1. Remember too, that Volkmar resigned from the DSM-5 Committee. Personality conflicts are not out of the question.
2. LSU's Worley and Matson are fairly well known, and Yale's Volkmar is very well known. These aren't studies by Andrew Wakefield. To assume no validity to their efforts is a little hard on the imagination.
3. Lastly, (and this is how GRASP has operated) let's say that both studies ARE deeply flawed. Let's say that their studies are only 50% accurate, which would render them pretty unreliable. Under that scenario (of 50% accuracy), 16%-20% of those who have a current diagnosis would lose theirs under the DSM-5. So...rough numbers here...if the prevalence numbers are 1 in 100, then in a nation of 300 million that's 3 million on the spectrum. 16%-20% of 3 million people equals 480,000-600,000 people who would lose their diagnosis if those studies are indeed "severely flawed." That's reason enough for everyone to be very concerned.
5. "I'm pretty sure the DSM-5 changes won't effect me."
In another New York Times Op-Ed from yesterday, Asperger author and professor Benjamin Nugent advocates narrowing the diagnosis significantly . After describing himself as fitting the current criteria to a T, he then discusses coming to New York and finding like-minded people that helped him gain confidence and eventually, have himself a satisfying life. Another non-clinician, he concludes his willingness to be diagnosis-less with "Under the rules in place today, any nerd, any withdrawn, bookish kid can have Asperger Syndrome. The definition should be narrowed. I don't want a kid with mild autism to go untreated. But I don't want a school psychologist to give a clumsy, lonely teenager a description of his mind that isn't true."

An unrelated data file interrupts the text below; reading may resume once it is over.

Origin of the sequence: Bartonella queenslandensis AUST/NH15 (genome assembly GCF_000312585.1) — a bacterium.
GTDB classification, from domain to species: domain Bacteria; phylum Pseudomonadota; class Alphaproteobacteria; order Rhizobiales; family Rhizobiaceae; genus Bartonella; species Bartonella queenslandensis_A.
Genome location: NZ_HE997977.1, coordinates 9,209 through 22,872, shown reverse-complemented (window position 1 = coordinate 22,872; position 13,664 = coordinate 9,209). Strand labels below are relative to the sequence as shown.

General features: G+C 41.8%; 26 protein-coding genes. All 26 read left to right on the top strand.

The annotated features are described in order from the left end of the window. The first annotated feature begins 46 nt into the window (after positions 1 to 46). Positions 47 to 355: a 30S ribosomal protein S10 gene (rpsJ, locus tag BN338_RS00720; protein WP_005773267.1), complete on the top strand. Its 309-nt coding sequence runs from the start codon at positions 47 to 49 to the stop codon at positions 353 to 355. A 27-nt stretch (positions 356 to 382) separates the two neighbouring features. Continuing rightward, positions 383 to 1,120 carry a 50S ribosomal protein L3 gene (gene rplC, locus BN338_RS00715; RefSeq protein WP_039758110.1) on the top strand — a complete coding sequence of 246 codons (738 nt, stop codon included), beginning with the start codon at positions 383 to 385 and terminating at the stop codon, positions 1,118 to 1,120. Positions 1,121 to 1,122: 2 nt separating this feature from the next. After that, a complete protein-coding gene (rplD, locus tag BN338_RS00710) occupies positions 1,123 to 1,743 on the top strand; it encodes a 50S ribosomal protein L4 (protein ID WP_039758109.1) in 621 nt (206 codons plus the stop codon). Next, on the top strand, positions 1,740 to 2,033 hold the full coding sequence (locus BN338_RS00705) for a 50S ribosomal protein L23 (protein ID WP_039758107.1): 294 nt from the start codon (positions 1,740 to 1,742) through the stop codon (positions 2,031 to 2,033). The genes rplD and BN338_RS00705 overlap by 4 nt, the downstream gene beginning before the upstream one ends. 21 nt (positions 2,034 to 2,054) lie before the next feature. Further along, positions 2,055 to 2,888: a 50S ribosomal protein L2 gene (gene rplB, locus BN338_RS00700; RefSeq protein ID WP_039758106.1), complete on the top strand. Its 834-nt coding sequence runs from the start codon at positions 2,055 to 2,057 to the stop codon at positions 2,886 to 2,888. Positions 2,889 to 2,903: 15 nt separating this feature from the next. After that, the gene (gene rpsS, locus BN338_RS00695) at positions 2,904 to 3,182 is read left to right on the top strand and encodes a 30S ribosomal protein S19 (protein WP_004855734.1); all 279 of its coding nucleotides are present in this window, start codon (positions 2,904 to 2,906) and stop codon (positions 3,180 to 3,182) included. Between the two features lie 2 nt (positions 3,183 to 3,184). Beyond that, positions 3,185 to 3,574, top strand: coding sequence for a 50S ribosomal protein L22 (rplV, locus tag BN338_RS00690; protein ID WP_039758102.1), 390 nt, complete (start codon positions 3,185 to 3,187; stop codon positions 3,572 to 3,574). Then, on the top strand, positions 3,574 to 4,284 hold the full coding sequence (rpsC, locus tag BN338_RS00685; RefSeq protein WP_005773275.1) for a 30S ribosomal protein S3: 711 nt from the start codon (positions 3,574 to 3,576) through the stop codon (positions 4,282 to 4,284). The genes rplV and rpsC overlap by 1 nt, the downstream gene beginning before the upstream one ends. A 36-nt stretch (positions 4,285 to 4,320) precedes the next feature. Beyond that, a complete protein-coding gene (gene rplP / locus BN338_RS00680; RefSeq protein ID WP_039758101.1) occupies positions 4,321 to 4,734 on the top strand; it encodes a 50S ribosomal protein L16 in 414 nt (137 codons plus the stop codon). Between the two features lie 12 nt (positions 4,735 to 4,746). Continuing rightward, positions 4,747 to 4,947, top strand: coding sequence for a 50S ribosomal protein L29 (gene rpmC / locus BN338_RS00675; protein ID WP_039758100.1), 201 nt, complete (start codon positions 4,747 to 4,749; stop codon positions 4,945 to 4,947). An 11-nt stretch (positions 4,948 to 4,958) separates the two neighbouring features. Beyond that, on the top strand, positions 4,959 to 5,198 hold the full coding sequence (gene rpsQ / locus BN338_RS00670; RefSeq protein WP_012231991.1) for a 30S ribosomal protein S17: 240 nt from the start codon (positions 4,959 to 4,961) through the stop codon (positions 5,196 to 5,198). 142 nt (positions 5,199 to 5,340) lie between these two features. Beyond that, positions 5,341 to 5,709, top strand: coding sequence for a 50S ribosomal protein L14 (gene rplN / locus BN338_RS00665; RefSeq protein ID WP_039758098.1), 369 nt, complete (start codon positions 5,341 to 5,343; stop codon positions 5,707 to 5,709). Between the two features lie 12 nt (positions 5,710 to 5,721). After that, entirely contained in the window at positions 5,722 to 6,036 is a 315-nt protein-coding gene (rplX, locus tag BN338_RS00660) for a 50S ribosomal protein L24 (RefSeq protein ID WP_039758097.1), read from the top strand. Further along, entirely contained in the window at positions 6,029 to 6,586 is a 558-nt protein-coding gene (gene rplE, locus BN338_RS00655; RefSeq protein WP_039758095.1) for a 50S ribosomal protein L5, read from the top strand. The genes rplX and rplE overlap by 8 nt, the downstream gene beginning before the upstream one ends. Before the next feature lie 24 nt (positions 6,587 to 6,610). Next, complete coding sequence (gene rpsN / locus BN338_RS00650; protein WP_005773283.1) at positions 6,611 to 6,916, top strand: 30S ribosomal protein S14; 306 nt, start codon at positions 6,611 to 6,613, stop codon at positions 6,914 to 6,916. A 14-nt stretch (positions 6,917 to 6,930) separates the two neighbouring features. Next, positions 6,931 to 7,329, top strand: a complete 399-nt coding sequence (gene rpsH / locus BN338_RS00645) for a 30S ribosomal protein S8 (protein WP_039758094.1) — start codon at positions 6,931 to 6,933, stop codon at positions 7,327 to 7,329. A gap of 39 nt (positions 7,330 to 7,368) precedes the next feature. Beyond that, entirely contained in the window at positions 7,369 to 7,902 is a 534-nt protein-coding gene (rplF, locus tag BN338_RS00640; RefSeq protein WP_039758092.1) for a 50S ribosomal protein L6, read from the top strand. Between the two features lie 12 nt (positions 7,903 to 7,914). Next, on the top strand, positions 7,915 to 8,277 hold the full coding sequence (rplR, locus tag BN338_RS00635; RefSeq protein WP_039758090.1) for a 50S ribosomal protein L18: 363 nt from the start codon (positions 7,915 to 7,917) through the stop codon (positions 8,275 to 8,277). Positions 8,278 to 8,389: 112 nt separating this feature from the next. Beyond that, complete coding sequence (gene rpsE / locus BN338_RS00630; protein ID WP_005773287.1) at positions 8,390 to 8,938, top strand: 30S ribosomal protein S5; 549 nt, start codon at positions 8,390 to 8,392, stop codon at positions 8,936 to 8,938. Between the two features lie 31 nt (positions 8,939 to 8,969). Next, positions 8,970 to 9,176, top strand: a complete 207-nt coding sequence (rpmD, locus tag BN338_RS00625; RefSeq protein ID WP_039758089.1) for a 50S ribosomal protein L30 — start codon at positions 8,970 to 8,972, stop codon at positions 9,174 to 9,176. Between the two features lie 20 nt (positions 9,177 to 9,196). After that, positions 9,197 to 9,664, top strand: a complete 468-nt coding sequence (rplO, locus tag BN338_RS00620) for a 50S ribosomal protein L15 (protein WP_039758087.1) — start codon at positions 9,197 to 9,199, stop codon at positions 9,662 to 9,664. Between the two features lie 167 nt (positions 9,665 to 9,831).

Well, despite the resentment factor that every . . . lonely teenager always gets a diagnosis of Asperger's, it simply isn't true. There are clinicians who don't bestow diagnosis on people because they're weird, as hard as that is for the embittered to believe. But that myth is shared by many more than just Mr. Nugent.
Like Mr. Nugent, I too do not need services or medications for my Asperger's (though regarding pharmaceuticals, I'd bet a lot of grade school teachers would have preferred that I took them).
But unlike Mr. Nugent, I'd be ashamed of myself if I thought that my success allowed me to neglect those less fortunate.
Lastly, you may be wrong to think you'd be exempt from the changes. As both the Volkmar and the Worley/Matson studies claim, it won't just be the Albert Einstein end of the spectrum that loses their diagnosis. These changes effect the whole spectrum.
6. "Let's just trust the Committee to get it right. They have many months to go before revisions are finalized, and they're the best at what they do."
The DSM Committee members speaking to the media thus far are Kupfer, Lord, and Dr. Bryan H. King. King says no one will lose their diagnosis (seems odd if they're changing the criteria), Kupfer says "We have to make sure not everybody who is a little odd gets a diagnosis of autism or Asperger disorder . . . It becomes a cost issue." and Lord in several media appearances is attempting to reassure people while not denying that some will be left out. Let's also not forget Volkmar's resignation.
In short, they're not communicating well with each other, and they're certainly not communicating well with us. And given the disparity of statements, at least one of them is being very dishonest (Kupfer, oddly enough, seems the most straightforward with us). They are the creators of a book that will define what emotional and mental health looks like for the next dozen years or so, and yet they behave as dysfunctionally as possible. You can't make this stuff up.
Is there a chance that we have nothing to worry about? Yes.
Should we run that risk? Given that the more noise made against these possible changes furthers our chances of reversing them, should we instead stay silent and trust this Committee? Based on the Committee's behavior thus far, doing so is bad parenting, bad advocacy, professionally irresponsible, or just plain not smart. They had our trust because of all the social good that the DSM-IV gave us. Then, they lost that trust not simply because of changes that we disagreed with. They truly sealed the deal of distrust with disingenuous damage control that also exposed their internal dysfunction.